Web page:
Ten Ways to Save Elephants

Elephants with their trunks entangled in the forest
Photo: © Anuradha Marwah / Sanctuary Photolibrary

VIVEK MENON, conservationist extraordinaire, Executive Director and CEO, Wildlife Trust of India, and Advisor, International Fund for Animal Welfare (IFAW), lists 10 ways to save the largest land animal on planet earth.

Elephants have lived through millennia. They, and their now extinct proboscidean ancestors, have undergone droughts, famines, floods, earthquakes, prehistoric hunting, capture, enslavement, tribal conflict, modern slaughter and climate change. They have spanned the earth from the humid swamps of Al Fayyum in Egypt, through the deserts of the Sahel and Namib, through most of today’s temperate Europe and tropical Asia. They must, as survivors, know a million ways to defeat adversity. I have no access, however, to their wisdom and must confine myself to what we, another species with a very different kind of giant footprint, think they want, believe they must feel or know they need in order to survive. These imperatives are vast in scope and broad in concept but are the most critical. For if these are not done by us, then, three, or maybe four species of the world’s largest land creatures will no longer roam terra firma. For them, and for us, these are the top 10 actions we must take to protect the elephant.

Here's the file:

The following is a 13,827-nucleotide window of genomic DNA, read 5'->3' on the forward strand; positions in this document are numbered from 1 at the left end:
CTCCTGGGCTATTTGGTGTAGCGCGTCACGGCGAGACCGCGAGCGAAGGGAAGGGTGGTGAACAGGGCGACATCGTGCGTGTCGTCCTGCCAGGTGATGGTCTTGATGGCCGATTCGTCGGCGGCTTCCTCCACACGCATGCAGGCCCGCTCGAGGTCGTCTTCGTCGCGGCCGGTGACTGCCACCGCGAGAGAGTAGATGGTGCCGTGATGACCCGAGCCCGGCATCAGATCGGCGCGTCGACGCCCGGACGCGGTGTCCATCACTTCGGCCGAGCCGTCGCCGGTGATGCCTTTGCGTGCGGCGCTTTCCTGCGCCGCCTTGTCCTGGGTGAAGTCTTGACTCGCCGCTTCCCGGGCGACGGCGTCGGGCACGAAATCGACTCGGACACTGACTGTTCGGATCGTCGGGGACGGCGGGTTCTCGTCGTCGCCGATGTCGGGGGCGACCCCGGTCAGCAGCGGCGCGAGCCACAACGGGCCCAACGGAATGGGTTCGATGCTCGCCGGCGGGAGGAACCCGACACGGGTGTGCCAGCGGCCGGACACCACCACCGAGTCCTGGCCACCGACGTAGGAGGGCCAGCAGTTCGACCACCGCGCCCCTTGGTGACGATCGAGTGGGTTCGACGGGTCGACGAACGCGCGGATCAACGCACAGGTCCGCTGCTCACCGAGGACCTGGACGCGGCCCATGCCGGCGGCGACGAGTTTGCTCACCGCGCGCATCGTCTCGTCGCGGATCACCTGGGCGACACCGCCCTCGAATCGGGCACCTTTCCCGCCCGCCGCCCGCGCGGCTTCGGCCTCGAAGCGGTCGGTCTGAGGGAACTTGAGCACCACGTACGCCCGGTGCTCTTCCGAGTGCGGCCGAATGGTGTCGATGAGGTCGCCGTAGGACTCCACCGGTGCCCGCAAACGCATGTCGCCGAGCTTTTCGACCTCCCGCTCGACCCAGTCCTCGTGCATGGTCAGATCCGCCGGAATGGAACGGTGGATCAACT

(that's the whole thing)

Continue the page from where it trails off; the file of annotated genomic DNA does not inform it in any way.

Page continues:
Vast and connected homelands
It is only fair that the largest creatures on land require a wee bit of undisturbed space to park themselves and lead their incredibly complex social lives. Given their vast size, they need large quantities of food, and this inevitably translates to vast homelands. Luckily, they are not very selective in their forage and eat a number of plant species ranging from coarse grass to tender shoots. Their herds need to be mapped and adequate (this word is so geographically tied-down that I am not attempting an approximation) habitat must be protected as elephant reserves in order for them to roam. The elephant is not selfish in this want, for under the canopy of its mega charisma can live a million other beasts, large and small that share temporal and ecological niches with it. These vast savannah-woodlands could also be a nation’s natural tourism basket in which humanity can view these gentle giants and other creatures in the wild. These would also be, due to their size, the source of water, air and flora that have their own importance and implications for our natural world. Elephant homelands must necessarily be interconnected and to know why, we must move on to the next point.

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